was that municipal bonds defaulted at epidemic levels. I think you need to recheck your facts.

          "The people have only as much liberty as they have the intelligence to want & the courage to take." - Emma Goldman

          by gjohnsit on Sun Nov 22, 2009 at 02:09:50 PM PST

          [ Parent ]

    •  I Opened an Account (Real Money) (2+ / 0-)
      Recommended by:
      gjohnsit, corvo

      ...a few weeks ago to test that theory. I'm buying small amounts of gold and silver at the top of the market. No stops. We shall see. Of course there's plenty of margin to ride out the downturns.

      I fully expect gold and silver to follow the five and ten year trends. Especially in Dollars.

    •  Adjusted for inflation, its not near 1980 peak (5+ / 0-)

      http://www.inflationdata.com/...

      With both China and India moving out of dollar denominated investments and into gold, it should go up quite a bit yet.

      Also, John Paulson, one of the more astute current investors, is starting a new gold fund, putting in  $250M of his own money: http://tinyurl.com/...

      Right now I would not be long in dollars but rather on a tracking ETF like GDX or GLD.

      "I have no special talents. I am only passionately curious." A. Einstein

      by bewert on Sun Nov 22, 2009 at 11:21:16 AM PST

      [ Parent ]

    •  This (1+ / 0-)
      Recommended by:
      bourbonblue

      Imagine for a moment that there is an asset that has gone up in dollar value every single year for eight straight years, is about to have one of its best years in 2009, and is the best performing asset class of the decade.
      Imagine that this asset has been going up in value in every currency in the world over the last five years.
       Imagine that worldwide demand for it is hitting all-time records while outstripping supply. At the same time worldwide production of it has fallen 10% over the same period.
      Imagine that worldwide government selling of this asset has turned into worldwide government buying of this asset for the first time in over 40 years.
      Imagine that all the major commercial producers of this asset are positioning themselves for years of rising prices.

      sure sounds like an overbought market to me.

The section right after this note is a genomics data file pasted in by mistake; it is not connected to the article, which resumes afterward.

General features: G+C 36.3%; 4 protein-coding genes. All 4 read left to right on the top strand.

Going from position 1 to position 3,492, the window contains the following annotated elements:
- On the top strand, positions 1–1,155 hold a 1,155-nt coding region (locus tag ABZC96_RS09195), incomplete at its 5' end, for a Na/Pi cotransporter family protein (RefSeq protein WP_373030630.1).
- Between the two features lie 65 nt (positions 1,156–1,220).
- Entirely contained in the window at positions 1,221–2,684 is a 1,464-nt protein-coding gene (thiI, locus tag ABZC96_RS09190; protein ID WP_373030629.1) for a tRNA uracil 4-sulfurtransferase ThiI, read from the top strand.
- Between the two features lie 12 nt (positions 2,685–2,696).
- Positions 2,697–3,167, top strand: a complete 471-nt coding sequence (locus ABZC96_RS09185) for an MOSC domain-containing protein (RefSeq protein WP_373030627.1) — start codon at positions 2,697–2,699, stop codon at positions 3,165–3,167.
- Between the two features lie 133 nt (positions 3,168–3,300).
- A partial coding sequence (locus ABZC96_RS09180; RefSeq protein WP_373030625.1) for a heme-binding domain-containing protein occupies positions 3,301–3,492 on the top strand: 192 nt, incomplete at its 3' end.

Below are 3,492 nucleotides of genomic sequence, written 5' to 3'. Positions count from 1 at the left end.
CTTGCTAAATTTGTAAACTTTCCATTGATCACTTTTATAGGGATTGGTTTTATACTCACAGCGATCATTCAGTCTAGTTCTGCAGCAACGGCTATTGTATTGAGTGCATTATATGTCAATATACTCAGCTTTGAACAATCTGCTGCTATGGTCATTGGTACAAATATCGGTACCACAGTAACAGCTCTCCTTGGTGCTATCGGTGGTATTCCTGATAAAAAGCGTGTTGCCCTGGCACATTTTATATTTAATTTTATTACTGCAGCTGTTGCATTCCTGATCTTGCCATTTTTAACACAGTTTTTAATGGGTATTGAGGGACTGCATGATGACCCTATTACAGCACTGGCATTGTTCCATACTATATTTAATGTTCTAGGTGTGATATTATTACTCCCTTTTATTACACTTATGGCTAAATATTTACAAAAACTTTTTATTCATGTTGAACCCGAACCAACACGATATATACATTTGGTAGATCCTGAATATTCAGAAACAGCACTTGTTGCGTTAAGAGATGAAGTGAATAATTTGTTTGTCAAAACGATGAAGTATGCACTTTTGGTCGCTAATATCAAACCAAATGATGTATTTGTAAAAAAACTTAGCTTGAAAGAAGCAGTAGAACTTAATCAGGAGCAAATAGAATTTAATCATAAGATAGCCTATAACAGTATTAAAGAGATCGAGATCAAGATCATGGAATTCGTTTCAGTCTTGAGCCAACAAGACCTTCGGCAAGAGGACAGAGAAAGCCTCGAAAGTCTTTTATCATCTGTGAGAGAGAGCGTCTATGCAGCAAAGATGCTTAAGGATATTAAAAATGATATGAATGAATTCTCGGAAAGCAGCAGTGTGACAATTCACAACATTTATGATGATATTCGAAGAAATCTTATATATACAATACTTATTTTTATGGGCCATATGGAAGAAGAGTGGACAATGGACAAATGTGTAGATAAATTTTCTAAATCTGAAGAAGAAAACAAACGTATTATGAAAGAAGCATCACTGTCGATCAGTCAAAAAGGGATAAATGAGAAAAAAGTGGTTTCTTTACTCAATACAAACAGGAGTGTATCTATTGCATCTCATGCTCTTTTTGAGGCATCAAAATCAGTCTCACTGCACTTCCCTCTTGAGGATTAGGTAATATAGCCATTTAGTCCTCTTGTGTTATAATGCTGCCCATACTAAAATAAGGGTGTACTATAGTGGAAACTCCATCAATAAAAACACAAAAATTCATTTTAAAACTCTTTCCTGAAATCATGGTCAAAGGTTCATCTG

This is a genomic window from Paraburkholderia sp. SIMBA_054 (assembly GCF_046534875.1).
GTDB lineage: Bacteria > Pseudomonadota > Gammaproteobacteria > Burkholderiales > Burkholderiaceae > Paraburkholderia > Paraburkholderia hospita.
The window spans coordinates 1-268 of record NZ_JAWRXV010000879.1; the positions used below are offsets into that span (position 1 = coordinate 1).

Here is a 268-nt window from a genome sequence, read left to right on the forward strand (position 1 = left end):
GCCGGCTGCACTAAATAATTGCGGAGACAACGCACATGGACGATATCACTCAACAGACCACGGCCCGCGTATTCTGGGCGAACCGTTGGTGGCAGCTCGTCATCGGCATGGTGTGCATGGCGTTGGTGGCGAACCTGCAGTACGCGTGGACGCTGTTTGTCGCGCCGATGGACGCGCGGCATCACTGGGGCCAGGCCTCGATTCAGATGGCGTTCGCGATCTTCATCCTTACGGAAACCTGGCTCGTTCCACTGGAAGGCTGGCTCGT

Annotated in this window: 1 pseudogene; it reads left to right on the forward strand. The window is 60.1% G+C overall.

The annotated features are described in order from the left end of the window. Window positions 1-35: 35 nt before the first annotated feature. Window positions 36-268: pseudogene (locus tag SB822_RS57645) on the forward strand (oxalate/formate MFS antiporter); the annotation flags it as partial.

My question is, if gold has no real industrial use, why not buy copper or aluminum or zinc instead?

      You cannot depend upon American institutions to function without pressure. --MLK Jr.

      by Opakapaka on Sun Nov 22, 2009 at 12:42:53 PM PST

      [ Parent ]

    •  What about the fact that... (0+ / 0-)

      ...we're printing money like crazy.  WHich, in every other instance in time, has always led to an extraordinarily high level of inflation, which should cause gold to rise (China is kind of making this bet, diversifying away from treasuries with a "basket" of commodities, this should lead them to attempt to crush our currency in the next 5 years once they're suitably hedged).

      "Out on the edge you see all the kinds of things you can't see from the center." - Kurt Vonnegut

      by Mister Gloom on Sun Nov 22, 2009 at 02:33:02 PM PST

      [ Parent ]

  •  I have gold coins most from the late 1800s (5+ / 0-)

    a few new ones from the mint I haven't bought any in over 2 years though because I think the price is to high, the morgan silver dolars  etc  I have almost the entire collection now, but the reason is more alure as anything else, my grandfather was born in 1833 and went West in 1851 after gold was found  he stayed in the west until 1899 when he moved the family back to Michigan  my father was born on Feb 24, 1900  and his father died April 4 1900 he was six weeks old  his mother died when he was 14     I am basically building the collection for my son   100 year old coins are a finite group and it's art to me.....and if paper money becomes worthless  I should still be able to use the gold or silver to find food I would think......

  •  Isn't the love of gold what started... (5+ / 0-)

    the whole world crying? Greed. Power. Wall Street.

    Imagine for a moment that there is an asset that has gone up in dollar value every single year for eight straight years, is about to have one of its best years in 2009, and is the best performing asset class of the decade.

    I imagined. Here's what came to mind since we're speaking in the language of myth.

    golden calf

    Compare the two images.

    golden cald wall street

    The Golden Calf’s All Growed Up  
    posted by Paul Constant on October 29, 2008

    Apparently, some Christians are on Wall Street, putting their hands on and praying over a large brass bull in the hopes that God will save the world’s economy and transform the United States from a bull and bear economy to a lion (of God) economy. Do these people actually read the book they’re supposed to be following?

    Oh, and I must include this clip just for fun.

    So yes, the "myth" remains but has it indeed become one of "the primal forces of nature"?

  •  There are industrial uses for gold (6+ / 0-)

    ..beises jewelry and bullion. Electronics especially, but also in medicine, dentistry, optics, glassmaking etc.

    Had I any spare funds a couple of years back I would be sitting a mite prettier financially today. Of course it was going to go up against the dollar.